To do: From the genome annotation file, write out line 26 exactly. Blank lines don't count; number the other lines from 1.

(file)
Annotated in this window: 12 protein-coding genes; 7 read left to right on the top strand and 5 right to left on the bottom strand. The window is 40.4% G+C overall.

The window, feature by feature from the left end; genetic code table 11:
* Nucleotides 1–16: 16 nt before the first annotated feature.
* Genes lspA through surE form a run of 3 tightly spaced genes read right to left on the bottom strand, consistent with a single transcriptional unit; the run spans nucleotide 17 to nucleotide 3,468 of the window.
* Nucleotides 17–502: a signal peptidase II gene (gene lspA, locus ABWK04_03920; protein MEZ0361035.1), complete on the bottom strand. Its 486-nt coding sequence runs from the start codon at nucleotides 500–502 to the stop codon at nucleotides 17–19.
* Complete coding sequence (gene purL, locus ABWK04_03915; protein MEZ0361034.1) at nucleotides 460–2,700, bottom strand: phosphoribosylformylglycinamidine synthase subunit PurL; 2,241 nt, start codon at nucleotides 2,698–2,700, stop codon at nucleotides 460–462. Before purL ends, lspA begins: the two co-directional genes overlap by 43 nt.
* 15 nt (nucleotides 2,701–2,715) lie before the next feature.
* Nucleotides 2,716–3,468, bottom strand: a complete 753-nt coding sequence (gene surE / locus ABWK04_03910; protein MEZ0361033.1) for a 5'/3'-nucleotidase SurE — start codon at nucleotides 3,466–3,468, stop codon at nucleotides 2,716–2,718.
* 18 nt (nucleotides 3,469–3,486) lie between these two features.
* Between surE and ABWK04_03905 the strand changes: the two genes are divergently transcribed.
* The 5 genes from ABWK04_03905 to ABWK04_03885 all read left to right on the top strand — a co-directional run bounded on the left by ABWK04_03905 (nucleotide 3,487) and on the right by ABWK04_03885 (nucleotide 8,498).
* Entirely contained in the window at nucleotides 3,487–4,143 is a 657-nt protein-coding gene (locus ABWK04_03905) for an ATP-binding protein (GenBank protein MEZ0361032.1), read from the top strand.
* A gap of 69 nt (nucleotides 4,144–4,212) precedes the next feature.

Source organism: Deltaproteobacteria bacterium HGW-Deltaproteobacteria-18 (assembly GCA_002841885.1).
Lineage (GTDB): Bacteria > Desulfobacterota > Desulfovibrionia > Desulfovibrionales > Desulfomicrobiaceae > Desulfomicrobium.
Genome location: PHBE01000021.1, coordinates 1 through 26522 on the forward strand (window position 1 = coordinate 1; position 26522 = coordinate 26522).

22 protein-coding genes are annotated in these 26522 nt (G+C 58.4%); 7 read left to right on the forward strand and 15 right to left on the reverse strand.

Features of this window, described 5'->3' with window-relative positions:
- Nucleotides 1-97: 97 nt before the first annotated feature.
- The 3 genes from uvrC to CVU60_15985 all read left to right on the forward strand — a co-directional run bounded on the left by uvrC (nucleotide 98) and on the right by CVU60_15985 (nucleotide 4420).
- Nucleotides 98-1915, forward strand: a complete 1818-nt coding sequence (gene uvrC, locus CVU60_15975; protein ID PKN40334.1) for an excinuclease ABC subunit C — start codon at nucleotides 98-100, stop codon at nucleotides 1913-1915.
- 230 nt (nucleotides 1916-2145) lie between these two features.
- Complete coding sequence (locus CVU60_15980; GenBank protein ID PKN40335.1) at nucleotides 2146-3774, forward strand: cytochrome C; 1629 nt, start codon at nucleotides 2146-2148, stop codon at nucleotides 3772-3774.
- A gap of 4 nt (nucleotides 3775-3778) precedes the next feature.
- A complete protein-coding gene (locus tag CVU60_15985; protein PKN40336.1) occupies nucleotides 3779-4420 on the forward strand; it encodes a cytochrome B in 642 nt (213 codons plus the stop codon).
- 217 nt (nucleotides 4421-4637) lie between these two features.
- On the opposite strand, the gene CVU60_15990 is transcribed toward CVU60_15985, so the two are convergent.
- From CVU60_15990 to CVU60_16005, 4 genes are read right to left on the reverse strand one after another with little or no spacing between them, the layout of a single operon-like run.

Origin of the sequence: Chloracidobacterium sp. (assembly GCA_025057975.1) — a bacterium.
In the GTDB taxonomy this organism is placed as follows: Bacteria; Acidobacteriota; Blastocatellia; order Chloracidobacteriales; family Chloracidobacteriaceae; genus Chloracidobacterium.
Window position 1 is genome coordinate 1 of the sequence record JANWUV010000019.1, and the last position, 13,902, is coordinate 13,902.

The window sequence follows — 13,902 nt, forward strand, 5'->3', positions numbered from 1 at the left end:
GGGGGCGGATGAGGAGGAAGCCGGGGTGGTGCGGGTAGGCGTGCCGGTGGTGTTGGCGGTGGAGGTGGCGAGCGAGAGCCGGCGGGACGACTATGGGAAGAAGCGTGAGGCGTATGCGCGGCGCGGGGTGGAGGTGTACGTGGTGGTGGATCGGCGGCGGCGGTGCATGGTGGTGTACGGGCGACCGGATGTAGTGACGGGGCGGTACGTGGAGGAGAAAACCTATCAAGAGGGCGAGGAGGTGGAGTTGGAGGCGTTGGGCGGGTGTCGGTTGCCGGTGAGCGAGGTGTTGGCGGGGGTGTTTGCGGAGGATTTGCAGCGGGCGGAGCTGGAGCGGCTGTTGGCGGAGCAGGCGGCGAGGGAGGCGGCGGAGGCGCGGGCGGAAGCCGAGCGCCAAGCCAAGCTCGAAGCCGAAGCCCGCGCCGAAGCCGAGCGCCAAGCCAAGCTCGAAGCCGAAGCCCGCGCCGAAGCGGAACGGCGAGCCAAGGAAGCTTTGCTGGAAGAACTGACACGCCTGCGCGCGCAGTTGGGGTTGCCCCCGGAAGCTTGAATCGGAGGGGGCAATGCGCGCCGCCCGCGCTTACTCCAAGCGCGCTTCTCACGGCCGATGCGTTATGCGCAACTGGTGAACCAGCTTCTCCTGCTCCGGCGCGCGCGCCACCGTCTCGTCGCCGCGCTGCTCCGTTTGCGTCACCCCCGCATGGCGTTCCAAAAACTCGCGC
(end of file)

- 217 nt (nucleotides 4421-4637) lie between these two features.